Making sense out of intertwining operators defined by a vector valued integral

Let $G$ be the rational points of a connected, reductive group over a $p$-adic field $F$. Let $S$ be a maximal split torus of $G$ with $\Delta$ a set of simple roots corresponding to a minimal parabolic. Let $(\pi,V)$ be an irreducible, admissible representation of a Levi subgroup $M$ of $G$. For $P = MN$ corresponding to some set of simple roots $\theta \subseteq \Delta$, we have the induced representation

$$I(\nu,\pi) = \operatorname{Ind}_{MN}^G \pi \otimes q^{\langle \nu + \rho, H_M(-) \rangle}$$

where $\nu$ is in the complexified real Lie algebra of $M$, and $\rho$ is half the sum of the roots of $S$ in $N$ counting multiplicity. For $w$ in the Weyl group of $S$, sending $\theta$ to $\theta' \subseteq \Delta$, we get an intertwining operator $A: I(\nu,\pi) \rightarrow I(w(\nu),w(\pi))$ defined by an integral

$$Af(g) = \int\limits_{N_w} f(\dot w^{-1}ng)dn$$

where $N_w$ is generated by the root subgroups of those roots which are made negative by $w^{-1}$, and $\dot w$ is a nice choice of representative for $w$.

So, I understand formally why this integral intertwines the action of $G$ on each space. What I don't understand and haven't yet found a reference for is how to make sense of the integral itself. It is a vector valued integral, over a function with values in the underlying space of $\pi$. Since we are dealing with smooth representations of $p$-adic groups, this space need not have any topology associated with it.

Usually, vector valued integrals for $p$-adic representations are finite sums, taken over compact sets. I don't believe this should be the case here. If one is stating everything precisely, how should we make sense out of this intertwining operator?

It's not really that the space of locally constant, compactly-supported (complex-valued) functions on a p-adic (or other totally disconnected) group has no topology. Rather, it has a canonical topology with some convenient features. That is, that space is a "strict" (filtered) colimit of finite-dimensional spaces. That is, it is a countable ascending union of finite-dimensional spaces. Finite-dimensional spaces have unique topological vector space topologies. This colimit has a unique (topological vector space) topology. The reason that for many purposes we can ignore the topology is that every linear map from that space to any other topological vector space is continuous: this follows from the corresponding fact for finite-dimensional TVS's and the definition of "colimit".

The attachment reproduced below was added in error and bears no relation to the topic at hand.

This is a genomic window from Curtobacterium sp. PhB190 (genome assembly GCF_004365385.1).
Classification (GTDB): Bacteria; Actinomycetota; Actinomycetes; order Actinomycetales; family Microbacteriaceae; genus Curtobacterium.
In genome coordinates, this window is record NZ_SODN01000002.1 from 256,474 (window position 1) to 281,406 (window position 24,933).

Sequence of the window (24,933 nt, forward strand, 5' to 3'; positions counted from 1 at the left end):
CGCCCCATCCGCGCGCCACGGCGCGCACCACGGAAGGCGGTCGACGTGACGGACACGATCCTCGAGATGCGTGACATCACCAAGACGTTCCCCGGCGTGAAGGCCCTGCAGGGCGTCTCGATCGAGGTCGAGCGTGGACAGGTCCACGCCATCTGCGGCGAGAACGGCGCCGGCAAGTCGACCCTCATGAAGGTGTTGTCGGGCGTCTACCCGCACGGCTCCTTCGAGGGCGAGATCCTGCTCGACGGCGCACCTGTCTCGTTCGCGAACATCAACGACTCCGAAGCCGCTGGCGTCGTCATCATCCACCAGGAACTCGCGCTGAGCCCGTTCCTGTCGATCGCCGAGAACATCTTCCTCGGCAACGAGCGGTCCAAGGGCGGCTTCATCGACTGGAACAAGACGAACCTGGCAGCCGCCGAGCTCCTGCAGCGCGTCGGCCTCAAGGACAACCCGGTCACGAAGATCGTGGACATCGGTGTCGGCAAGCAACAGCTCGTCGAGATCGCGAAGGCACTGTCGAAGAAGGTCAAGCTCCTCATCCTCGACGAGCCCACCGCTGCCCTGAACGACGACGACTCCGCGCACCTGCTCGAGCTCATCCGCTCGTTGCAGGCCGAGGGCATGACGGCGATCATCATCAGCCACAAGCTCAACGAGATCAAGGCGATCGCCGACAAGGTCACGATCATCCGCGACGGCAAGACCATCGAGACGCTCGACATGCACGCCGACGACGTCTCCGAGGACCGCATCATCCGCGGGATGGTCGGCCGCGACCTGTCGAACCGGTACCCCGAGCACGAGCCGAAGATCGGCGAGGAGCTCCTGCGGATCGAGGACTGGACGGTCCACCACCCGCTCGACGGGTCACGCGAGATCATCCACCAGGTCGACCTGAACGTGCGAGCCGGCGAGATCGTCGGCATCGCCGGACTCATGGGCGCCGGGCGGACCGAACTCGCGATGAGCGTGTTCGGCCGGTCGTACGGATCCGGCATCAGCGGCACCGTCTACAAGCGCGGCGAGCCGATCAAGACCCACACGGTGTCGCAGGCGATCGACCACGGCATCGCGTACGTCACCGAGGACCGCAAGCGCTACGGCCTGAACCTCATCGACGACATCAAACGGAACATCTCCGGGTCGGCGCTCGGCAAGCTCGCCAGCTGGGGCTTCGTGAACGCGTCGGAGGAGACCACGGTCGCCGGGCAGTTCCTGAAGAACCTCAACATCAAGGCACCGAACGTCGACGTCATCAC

As in the question, there are times when the topology matters to some degree. Happily, it is quasi-complete (despite not being complete-metric), which is sufficient for various version of vector-valued integrals to make sense, whether Bochner-style integrals or Gelfand-Pettis-style.

As an easier case, it is standard that a compactly-supported, continuous, $V$-valued function (for $V$ locally convex, quasi-complete) $F$ has an integral with expected properties. As with L. Schwartz' treatment of "Schwartz functions" as extending to a suitable one-point compactification, if/when we can compactify the physical set on which we integrate, then we can immediately apply this simplest case of vector-valued integration.

(Of course, the integrals defining these intertwinings only converge for parameters in some cone, and must be meromorphically continued...)

EDIT: to be clear(er), as in comments, no, indeed, the functions in the induced repn are not compactly supported (although compactly supported mod $P$), but they are completely determined by their values on the maximal compact, and this gives the finite-dimensional feature... But/and one easily finds in the literature misleading remarks about spaces of test functions on t.d. groups "having no topology" or "having discrete topology", and I intended partly to address that.

• An element of $\operatorname{Ind}_P^G \pi$ need not be a compactly supported function $G \rightarrow V$, right? It is locally constant, right invariant on some open compact subgroup, and compactly supported modulo $P$. – D_S Feb 25 '18 at 23:10
• Yes, indeed, the functions you mention are never compactly supported. But compactly-supported mod $P$. Hence potential issues as you note. But these functions are completely determined by their values on a maximal compact, which allows us to see the strict colimit situation. – paul garrett Feb 25 '18 at 23:14
• I am afraid I still don't understand after all this time. Say I want to make sense of the integral of the function $n \mapsto f(w^{-1}ng)$ over $N$ as a Gelfand-Pettis integral. I know that $f$ is completely determined by its values on $K$. How does this fact make the problem tractable? – D_S Oct 14 '18 at 15:54
• @D_S, for principal series parameters in a suitable cone, the integrand in the intertwining op extends by continuity (by $0$) on the closure of the orbit of $N$, reducing to the compact case. Then there is still the issue of meromorphic continuation. – paul garrett Oct 14 '18 at 18:27
• Thank you for taking the time to answer my technical questions. What do you mean by the closure of the orbit of $N$? What group is acting and what is being acted on? – D_S Oct 14 '18 at 20:46